(derived from WAC-English scoring sessions on June 4, 2001, October 26, 2002, and March 1, 2003)
In courses across the curriculum, a student's paper merits a grade of "A" if
it satisfies the following criteria:
* Fulfills the assigned task.
* Demonstrates understanding of the subject matter.
* Presents accurate and precise information.
* Relies upon sound reasoning.
* Analyzes or synthesizes ideas (if expected).
* Provides appropriate evidence (documented, if necessary).
* Offers a fresh perspective or creative thinking.
* Acknowledges other views (when appropriate).
* Presents ideas in a unified and orderly sequence.
* Follows an appropriate format.
* Enables readers to distinguish important and related information.
* Incorporates appropriate graphics (if required).
* Looks professional or inviting.
* Conforms to the rules of Standard Written English (i.e., grammar,
spelling, and mechanics).
* Expresses ideas succinctly.
* Facilitates reading.
* Manipulates language with art or skill.
* Maintains an appropriate tone.
* Displays a facility with the language of the discipline.
* Integrates sources smoothly, according to the conventions of the
* Accommodates or reveals an awareness of the target audience(s).
CLEOPATRA COURSE OUTLINE-- TOPICS AND ASSIGNMENTS
PART ONE: HISTORICAL SURVEY OF THE HELLENISTIC PERIOD 323-30 BCE
WEEK 1: Aug. 25/27/29 ALEXANDER THE GREAT AND HIS LEGACY; THE HELLENISTIC MAP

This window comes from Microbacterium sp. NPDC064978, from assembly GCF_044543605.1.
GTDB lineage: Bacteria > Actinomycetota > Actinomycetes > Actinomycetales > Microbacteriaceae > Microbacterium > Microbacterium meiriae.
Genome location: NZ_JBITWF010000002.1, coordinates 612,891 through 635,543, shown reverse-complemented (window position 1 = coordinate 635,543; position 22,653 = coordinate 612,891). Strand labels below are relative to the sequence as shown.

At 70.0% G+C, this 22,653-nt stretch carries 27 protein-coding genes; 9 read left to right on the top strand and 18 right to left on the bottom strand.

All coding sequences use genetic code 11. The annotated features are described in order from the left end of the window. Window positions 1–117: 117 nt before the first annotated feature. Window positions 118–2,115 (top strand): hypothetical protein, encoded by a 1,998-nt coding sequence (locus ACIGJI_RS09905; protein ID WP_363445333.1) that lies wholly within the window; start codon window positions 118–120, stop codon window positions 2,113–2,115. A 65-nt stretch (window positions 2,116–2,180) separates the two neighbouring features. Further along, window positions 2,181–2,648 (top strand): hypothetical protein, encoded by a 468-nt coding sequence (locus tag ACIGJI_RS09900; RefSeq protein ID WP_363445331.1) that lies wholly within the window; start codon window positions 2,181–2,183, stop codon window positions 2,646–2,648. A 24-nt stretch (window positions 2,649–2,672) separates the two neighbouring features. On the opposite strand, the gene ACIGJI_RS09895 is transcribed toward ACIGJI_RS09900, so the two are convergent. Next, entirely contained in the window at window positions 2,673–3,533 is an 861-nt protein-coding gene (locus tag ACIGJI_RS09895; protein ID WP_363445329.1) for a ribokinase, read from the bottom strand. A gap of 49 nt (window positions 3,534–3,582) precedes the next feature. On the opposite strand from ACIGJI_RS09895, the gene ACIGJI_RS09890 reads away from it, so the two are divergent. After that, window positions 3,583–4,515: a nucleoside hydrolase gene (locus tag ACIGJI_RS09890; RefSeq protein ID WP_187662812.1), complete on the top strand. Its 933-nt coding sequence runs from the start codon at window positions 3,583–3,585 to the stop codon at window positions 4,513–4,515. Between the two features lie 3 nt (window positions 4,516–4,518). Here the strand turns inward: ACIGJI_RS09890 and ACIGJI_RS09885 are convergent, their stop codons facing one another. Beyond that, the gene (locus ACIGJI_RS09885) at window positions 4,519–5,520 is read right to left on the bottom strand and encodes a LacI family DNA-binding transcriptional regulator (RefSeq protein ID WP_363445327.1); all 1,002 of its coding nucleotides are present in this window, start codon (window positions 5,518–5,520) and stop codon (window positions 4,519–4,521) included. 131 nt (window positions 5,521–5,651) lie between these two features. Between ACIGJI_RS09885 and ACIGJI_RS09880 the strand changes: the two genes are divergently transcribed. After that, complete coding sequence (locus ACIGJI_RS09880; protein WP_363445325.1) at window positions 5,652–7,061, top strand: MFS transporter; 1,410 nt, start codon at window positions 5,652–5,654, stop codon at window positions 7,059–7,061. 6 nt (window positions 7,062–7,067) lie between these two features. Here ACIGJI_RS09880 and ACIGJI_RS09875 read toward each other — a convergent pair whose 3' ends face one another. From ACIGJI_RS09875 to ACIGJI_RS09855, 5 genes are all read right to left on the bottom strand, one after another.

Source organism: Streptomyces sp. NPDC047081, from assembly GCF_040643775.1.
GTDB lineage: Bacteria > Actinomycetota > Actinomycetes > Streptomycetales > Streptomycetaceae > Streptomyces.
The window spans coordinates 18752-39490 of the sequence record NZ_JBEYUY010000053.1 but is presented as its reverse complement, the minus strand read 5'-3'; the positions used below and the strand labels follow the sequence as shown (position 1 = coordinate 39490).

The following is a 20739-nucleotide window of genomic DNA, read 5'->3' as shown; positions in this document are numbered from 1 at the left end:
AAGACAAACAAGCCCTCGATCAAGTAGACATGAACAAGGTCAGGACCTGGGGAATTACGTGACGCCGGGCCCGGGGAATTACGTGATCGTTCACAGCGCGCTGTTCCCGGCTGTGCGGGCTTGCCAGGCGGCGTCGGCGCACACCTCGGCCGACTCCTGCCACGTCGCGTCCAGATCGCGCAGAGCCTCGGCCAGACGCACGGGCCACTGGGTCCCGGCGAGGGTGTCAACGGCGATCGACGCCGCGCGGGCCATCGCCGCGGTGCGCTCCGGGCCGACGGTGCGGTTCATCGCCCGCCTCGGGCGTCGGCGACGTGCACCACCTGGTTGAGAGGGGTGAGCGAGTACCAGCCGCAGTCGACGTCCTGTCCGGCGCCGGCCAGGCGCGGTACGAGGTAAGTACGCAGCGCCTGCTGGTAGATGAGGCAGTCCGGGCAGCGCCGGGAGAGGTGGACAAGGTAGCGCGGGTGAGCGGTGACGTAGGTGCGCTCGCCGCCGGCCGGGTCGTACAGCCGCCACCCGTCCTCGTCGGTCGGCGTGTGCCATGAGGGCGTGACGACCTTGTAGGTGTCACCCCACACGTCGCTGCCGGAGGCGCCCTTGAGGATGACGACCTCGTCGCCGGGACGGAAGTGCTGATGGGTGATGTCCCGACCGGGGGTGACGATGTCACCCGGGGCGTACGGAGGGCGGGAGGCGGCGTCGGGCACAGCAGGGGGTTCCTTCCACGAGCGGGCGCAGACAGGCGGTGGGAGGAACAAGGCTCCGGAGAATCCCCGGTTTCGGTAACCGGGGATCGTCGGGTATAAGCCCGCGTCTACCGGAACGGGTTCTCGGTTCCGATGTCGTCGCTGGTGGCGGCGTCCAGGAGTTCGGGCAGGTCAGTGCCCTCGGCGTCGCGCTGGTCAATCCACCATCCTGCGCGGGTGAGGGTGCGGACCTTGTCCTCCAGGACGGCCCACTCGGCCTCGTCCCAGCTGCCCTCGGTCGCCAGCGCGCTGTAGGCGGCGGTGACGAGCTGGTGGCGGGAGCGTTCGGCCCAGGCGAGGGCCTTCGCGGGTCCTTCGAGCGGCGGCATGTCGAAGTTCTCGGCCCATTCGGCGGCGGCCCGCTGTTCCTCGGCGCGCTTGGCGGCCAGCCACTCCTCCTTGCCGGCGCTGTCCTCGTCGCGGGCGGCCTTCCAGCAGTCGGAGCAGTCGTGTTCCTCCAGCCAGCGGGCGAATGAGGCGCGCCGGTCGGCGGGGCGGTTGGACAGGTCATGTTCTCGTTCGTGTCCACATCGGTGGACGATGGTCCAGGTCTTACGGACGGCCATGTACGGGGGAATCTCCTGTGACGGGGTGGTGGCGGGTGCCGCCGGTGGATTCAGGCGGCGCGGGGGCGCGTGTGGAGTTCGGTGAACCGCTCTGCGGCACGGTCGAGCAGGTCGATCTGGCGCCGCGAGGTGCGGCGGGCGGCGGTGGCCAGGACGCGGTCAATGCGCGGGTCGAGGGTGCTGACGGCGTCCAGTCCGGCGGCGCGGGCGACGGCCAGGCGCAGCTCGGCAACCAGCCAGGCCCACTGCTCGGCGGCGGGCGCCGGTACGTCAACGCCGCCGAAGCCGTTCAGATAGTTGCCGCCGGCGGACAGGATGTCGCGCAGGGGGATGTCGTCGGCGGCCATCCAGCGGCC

*Note: Assignments should be done in the order in which they are listed.
1.Email me today at firstname.lastname@example.org so that I can form an email group for the class. Remember to include your name and the name of the course.
2. WAC DIAGNOSTIC EXAM: Who was Cleopatra? One Page. Due in class, 8/27.
3. Visit The House of Ptolemy Website www.houseofptolemy.org
This site with its links is a treasure trove that you will be visiting often.
4. Based on your readings in Price and Walbank, the above website, and my lectures, write a (1-2 page) discussion of the following questions:
a.What period is meant by the Hellenistic Age (inclusive dates, main events with dates)?
b.Why is the Hellenistic Age so called? Some major cultural and political characteristics of the Hellenistic Age?
5.Ongoing job: Begin to familiarize yourself with the location of the following list of places, as they arise in your readings in Part I. Use the maps in Walker and Higgs, The House of Ptolemy Website, Foss, p. 8, 37, 59, 159, and the many useful maps (including blanks for practice) at the website of the Ancient World Mapping Center www.unc.edu/awmc. A blank map will be provided for you to work with.
Italy, Greece, Macedonia, Mediterranean Sea, Egypt, Persia, Bactria, India, Cyrenaica, Cyprus, Asia Minor, Syria, Antioch, Pergamun, Judaea (=Palestine, Coele Syria), Rome, Athens, Actium, Upper Egypt, Lower Egypt, Red Sea, Arabia, Nile River, Nile Delta, Pelusium, Memphis, Thebes, Fayum, Alexandria, Pharos.
*Note: Readings should be done in the order in which they are assigned. Readings in green have been copied in the Course Reader.
1. Walker and Higgs, Cleopatra of Egypt Familiarize yourself with this book; noting maps (p.11), family tree(p.16), chronology(p.370), glossary (p.371).